April 21, 2011
The Safe Routes to School National Partnership is urging support for continued funding for two key programs at the CDC that support the built environment that are proposed for elimination in the FY12 budget
The two programs are:
$22.7 million for the Healthy Communities Program - this program has provided funding to more than 300 communities to support policy change efforts to reduce chronic disease and obesity-including through physical activity and healthy eating work.
$2.7 million for built environment activities within the National Center for Environmental Health - this initiative provides essential national leadership on the impact of the built environment on health, and they are really the leaders within CDC in this area.
The President's proposed FY12 budget would eliminate funding for built environment activities and the Healthy Communities program at the CDC. These two programs total just $25 million and are critical funding that promote health and reduce obesity in communities across the country. Local, state and national organizations are asked to consider joining a sign-on letter to Congressional leaders (see text below) to ask for continued funding for these two important programs. To sign on to the letter, please visit http://www.surveymonkey.com/s/FTQJJZN and fill out your organization's information. We will then add your organization to the letter.
The sign-on deadline is Tuesday, May 3, 2011.
(**an identical letter will also be sent to House appropriators)
May XX, 2011
Daniel Inouye, Chairman. U.S. Senate Committee on Appropriations, United States Capitol, Room S-128, Washington, DC 20510
Thad Cochran, Vice Chairman, U.S. Senate Committee on Appropriations, and Ranking Member, Appropriations Subcommittee on Labor-HHS-Education, 156 Dirksen Senate Office Building Washington, DC 20510
Tom Harkin, Chair Appropriations Subcommittee on Labor-HHS-Education, 131 Dirksen Senate Office Building, Washington, DC 20510
Dear Senators Inouye, Cochran and Harkin:
We, the undersigned organizations and agencies, write to urge you to provide continued funding in FY2012 for two programs within the Centers for Disease Control and Prevention that are critical to our efforts to reduce obesity. Specifically, we ask that you provide:
Obesity is putting a significant strain on our nation’s ability to control health care costs. Nearly 17 percent of U.S. medical costs—or $168 billion each year—can be attributed to obesity. Today, one in every three adults and nearly 1 in five children aged 6-19 are obese. Obesity has been linked to increased risk for heart disease, high blood pressure, type 2 diabetes, arthritis-related disability, and some cancers.
Given our challenging economy and need to reduce the federal deficit, it is even more important that we make smart investments in low-cost solutions with high impact. These two programs within the CDC are critical to efforts to bring our obesity epidemic under control by providing families with the ability to be physically active and access healthy foods.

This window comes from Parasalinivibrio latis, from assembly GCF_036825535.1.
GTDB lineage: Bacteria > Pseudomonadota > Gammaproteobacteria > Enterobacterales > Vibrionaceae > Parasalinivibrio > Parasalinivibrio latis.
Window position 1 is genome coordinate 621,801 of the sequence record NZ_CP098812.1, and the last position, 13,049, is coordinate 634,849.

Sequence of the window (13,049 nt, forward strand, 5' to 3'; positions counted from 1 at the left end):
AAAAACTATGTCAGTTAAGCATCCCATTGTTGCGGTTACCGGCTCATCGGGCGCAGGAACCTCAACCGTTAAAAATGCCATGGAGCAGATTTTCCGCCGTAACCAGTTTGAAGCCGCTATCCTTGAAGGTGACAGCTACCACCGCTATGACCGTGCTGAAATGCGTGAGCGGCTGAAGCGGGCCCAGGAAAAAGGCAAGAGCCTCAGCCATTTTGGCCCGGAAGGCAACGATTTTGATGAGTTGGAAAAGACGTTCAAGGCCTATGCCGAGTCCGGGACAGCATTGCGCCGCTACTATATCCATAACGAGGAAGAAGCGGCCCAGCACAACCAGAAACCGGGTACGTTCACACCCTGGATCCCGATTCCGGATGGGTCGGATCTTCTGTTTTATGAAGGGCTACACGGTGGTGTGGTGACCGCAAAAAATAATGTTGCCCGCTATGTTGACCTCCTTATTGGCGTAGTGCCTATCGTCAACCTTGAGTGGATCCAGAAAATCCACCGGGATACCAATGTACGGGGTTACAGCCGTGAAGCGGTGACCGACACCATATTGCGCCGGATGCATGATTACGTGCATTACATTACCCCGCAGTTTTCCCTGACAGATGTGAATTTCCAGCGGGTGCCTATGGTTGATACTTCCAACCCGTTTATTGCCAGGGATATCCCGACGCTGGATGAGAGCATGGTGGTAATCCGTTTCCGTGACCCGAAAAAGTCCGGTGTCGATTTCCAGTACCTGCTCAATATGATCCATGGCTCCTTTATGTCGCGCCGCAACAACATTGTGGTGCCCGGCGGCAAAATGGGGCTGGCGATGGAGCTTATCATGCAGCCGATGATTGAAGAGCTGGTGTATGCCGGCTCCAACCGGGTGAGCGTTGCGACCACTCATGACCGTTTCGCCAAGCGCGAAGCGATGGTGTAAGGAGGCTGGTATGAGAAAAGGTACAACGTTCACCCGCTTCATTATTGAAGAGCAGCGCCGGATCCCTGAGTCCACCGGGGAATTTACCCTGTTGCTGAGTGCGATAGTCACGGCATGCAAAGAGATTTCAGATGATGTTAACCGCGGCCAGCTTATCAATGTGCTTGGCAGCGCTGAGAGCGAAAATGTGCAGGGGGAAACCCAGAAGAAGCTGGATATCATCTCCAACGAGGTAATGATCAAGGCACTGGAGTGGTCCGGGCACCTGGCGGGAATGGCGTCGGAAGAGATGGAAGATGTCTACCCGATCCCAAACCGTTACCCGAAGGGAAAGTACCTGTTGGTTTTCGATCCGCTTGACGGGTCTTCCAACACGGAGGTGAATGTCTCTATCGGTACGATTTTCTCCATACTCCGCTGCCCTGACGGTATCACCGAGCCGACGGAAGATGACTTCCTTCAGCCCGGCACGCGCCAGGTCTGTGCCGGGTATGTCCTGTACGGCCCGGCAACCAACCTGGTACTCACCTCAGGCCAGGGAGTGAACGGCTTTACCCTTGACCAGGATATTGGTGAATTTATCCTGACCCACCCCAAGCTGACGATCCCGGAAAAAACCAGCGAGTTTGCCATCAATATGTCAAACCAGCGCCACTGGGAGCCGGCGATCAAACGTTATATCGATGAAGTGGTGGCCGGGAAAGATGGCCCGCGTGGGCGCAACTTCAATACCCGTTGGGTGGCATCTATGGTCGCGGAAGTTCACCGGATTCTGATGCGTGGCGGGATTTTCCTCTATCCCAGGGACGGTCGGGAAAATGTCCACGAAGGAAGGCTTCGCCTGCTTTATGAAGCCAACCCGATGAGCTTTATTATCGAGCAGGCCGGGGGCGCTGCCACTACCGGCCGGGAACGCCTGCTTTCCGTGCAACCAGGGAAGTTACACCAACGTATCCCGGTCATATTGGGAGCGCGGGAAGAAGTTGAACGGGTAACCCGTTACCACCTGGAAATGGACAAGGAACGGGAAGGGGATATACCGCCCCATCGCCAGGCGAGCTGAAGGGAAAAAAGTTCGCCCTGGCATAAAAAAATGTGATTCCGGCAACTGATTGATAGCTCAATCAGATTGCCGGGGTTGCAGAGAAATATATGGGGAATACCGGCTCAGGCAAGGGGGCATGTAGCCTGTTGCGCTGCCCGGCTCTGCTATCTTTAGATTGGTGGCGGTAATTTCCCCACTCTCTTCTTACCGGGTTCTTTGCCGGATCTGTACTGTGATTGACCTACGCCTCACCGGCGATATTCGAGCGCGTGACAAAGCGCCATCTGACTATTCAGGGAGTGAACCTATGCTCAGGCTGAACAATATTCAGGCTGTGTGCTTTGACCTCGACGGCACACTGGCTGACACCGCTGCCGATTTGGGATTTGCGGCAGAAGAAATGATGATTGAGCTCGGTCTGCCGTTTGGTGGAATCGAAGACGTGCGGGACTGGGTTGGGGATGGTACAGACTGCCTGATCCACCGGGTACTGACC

Since 2003, more than 300 communities of all sizes have been supported by the CDC’s Healthy Communities Program. These communities are provided with very modest, one-time start-up grants (of approximately $50,000) to advance strategies at the community-level that support healthy eating and physical activity, and ultimately reduce chronic disease and obesity. A recent report by the Trust for America’s Health concluded that an investment of $10 per person/per year in proven community-based programs to increase physical activity, improve nutrition and prevent smoking could save the country more than $16 billion annually within five years. This is a return of $5.60 for every $1.
The built environment funding at the CDC has supported the Healthy Community Design Initiative (HCDI), which provides essential national leadership on the impact of the built environment on health, particularly physical activity levels. Staff at HCDI provide expert assistance and consultation to programs and initiatives across the CDC and HHS about the best program and policy approaches to create healthier built environments. HCDI has provided technical assistance, research, support and resources for public health workers on the built environment and health—including more than 500 health and planning professionals who received training in how to conduct Health Impact Assessments. This small $2.7 million investment is critical to help public health officials, organizations and local communities make improvements to their built environment so that people can build physical activity in their daily lives.
The CDC’s budget justification proposes that both of these initiatives be absorbed within the Community Transformation Grants (CTG). While we support CTG, we do not believe they are a replacement for these two initiatives. The President’s proposed FY2012 budget describes CTG as a “large-scale” national investment in big cities and large metropolitan areas. Under this description, it will not support the hundreds of communities of all sizes currently supported by the Healthy Communities Program. And without the national expertise and leadership provided by the Healthy Community Design Initiative, we are concerned that the CTG recipients will not have the necessary support to make healthy changes to the built environment.
We ask that you ensure that the CDC’s Healthy Communities Program is continued at $22.7 million and that the CDC’s built environment funding is continued at $2.7 million in FY2012. Together, this $25 million investment will help promote health and reduce obesity in communities across the country.